When importing from China, overcoming supplier communication obstacles, leads to better quality merchandise and smoother projects.

A primary obstacle, if not the heart of all obstacles, is understanding where your supplier is coming from.

You read an email and do not know exactly why the supplier just said what they said, what’s the gist, what do they mean…

There are aspects in communication and customer service the supplier is not grasping or making the effort to grasp.

Instead of accommodating their communication and updates to you as a client, the Chinese supplier seems to let the words flow and you jump on the ride.

In other words, by default, right or wrong, the burden of proof for clarity lies on the client’s shoulders.

On the surface, it is a lack of professional consideration on the supplier’s part.

But in reality, the supplier considers aspects and scenarios in great depth. In the supplier’s mind they are truly thinking and OVER thinking.

They may consider the buyer’s reaction and understanding 99 different ways. But the supplier communication obstacle, is putting their own thoughts into practical application.

Pulling the curtain back and elaborating on supplier communication obstacles, gives the buyer more patience and knowledge to be 1-step ahead of the game.

1-step ahead can be the difference in quality merchandise (ie avoiding a disaster) or achieving your timing goals.

Here are a few common supplier communication obstacles. Knowing these help you to gird your loins in battling the cloud of confusion that frequently accompanies China importing.

Suppliers communicate to buyers as if the project in question is the buyers only project or concern

Emails lack point of reference, reminders and connecting points. Because everything that was just confirmed or said, of course, is at the forefront of your thinking, right? Suppliers do not realize you may have 10 different projects going on with 10 different vendors.

Train your suppliers to use certain subject lines and to always keep an ongoing format in their emails. Train your suppliers to refer to the project as you refer to it and alway repeat and use the same key words. If you are always using different and erratic wording, do not expect the supplier to be consistent.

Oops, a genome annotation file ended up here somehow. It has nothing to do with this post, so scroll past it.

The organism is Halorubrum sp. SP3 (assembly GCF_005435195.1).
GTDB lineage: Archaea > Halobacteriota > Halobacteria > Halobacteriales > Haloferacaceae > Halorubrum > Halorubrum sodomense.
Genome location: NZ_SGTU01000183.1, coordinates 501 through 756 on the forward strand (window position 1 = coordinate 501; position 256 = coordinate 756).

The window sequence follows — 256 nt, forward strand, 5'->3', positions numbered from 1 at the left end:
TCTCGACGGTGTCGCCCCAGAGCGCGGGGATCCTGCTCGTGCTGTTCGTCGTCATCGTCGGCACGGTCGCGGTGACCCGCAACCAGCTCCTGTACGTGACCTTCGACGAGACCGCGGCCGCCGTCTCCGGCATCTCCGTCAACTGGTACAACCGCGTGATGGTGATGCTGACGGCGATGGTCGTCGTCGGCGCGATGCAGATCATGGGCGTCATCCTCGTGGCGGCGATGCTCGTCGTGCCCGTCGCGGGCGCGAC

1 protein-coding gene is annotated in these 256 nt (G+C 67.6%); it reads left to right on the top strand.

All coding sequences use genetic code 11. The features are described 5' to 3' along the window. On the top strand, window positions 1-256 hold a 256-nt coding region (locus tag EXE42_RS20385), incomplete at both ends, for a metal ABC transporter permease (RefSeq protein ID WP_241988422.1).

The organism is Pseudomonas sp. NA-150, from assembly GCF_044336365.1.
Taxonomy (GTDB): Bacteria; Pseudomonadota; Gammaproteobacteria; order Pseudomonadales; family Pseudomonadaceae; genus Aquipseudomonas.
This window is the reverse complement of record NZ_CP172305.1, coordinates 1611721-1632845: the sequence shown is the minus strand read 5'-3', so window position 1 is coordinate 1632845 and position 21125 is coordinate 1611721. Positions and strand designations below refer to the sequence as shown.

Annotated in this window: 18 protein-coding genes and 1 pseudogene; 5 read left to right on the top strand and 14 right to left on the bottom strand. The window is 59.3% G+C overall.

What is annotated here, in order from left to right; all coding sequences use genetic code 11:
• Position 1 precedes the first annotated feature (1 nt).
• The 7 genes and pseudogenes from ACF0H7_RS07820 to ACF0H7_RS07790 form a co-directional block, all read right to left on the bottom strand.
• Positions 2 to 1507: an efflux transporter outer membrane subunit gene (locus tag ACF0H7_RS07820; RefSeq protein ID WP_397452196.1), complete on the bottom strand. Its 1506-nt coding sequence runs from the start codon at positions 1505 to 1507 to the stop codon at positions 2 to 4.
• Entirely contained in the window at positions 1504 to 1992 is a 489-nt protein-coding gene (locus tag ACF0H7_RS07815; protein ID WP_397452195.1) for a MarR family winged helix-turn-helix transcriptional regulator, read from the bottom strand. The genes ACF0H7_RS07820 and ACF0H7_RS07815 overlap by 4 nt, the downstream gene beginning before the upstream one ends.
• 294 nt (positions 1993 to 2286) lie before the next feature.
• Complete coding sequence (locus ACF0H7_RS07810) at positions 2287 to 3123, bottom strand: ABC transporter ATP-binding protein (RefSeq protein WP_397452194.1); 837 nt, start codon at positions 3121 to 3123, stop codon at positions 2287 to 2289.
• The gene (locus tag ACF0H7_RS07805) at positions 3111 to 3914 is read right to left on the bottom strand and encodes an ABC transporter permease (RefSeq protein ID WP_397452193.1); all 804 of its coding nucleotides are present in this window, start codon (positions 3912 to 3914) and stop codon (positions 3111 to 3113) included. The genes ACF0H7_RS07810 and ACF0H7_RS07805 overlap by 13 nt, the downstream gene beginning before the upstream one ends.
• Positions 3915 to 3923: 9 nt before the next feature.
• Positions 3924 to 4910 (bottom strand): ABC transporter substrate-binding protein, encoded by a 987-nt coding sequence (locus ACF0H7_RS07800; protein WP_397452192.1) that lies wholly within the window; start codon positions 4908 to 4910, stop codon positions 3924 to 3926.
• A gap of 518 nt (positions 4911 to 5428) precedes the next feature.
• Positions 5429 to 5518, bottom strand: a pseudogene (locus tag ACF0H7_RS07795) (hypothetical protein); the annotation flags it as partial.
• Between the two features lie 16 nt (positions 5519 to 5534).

Also, do not forget to scroll below on the email (duh!). Many times, if what the supplier is saying does not have a reference, usually it is connected to the last thing just said on the below email.

Suppliers’ communication does not take into account that buyers are largely in the dark

Many times, the person you work with in the factory is a young sales contact. They do not value their own role and comprehend that they are, in a sense, your eyes and ears.

Their communication is as if you see everything they see and know everything they know. Thus they do not communicate as if they are updating someone remotely who relies on every word they say.

There is also the assumption that the buyer is an expert on the product. That you understand the product and its production processes to the fullest or else you wouldn’t be importing the item.

Suppliers are still learning that in the Western world, there are industries and professions that deal simply in buying and selling.

Someone needs to be the expert on the process and suppliers do not realize that they need to step up to the plate.

Clearly define to your vendor what you expect from them.

Suppliers do not consider the value of updates.

Regardless of how small or mundane the supplier perceives the update, they do not realize, that to a overseas buyer, it can be like cherished gold.

There are many cultural and understanding considerations wrapped up in this one.

Since the supplier does not know what you do not know, suppliers also do not know what to update you on.

What you appreciate hearing.

What’s important.

A skilled importer can hear pieces of an update and know immediately what further questions to ask and what aspect to dig in to…to see if everything is on track.

The supplier still largely thinks:

Well, of course they should trust me. If there is something important, of course I’ll tell them. And if it is real important to the buyer, shouldn’t they hop on a plane and come visit?

To some suppliers, expecting frequent and thorough communication from the supplier, is a sign that you do not trust them to handle the case. Frustrating, huh?

Any nervousness you may have as a buyer

Buyers are overseas, do not touch and see the order production…like I said above, they largely operate in the dark.

Suppliers do not really take into account, that this causes a nervousness on the buyers part. Whether obvious or subconscious, that “apprehension” is there.

Suppliers may even communicate with a casualness on aspects that you think are darn important.

Be sure to clarify your main goals and what you consider to be important aspects. Let the supplier know you require frequent and clear updates (reasonable of course).

The ultimate goal, as you do more and more business and reorders with the same supplier, is that THEY will understand where YOU are coming from.

But in order to do that, someone needs to take the first steps.

If you are always sourcing new vendors and shopping around, you’ll aways be starting at square #1 in overcoming supplier communication obstacles.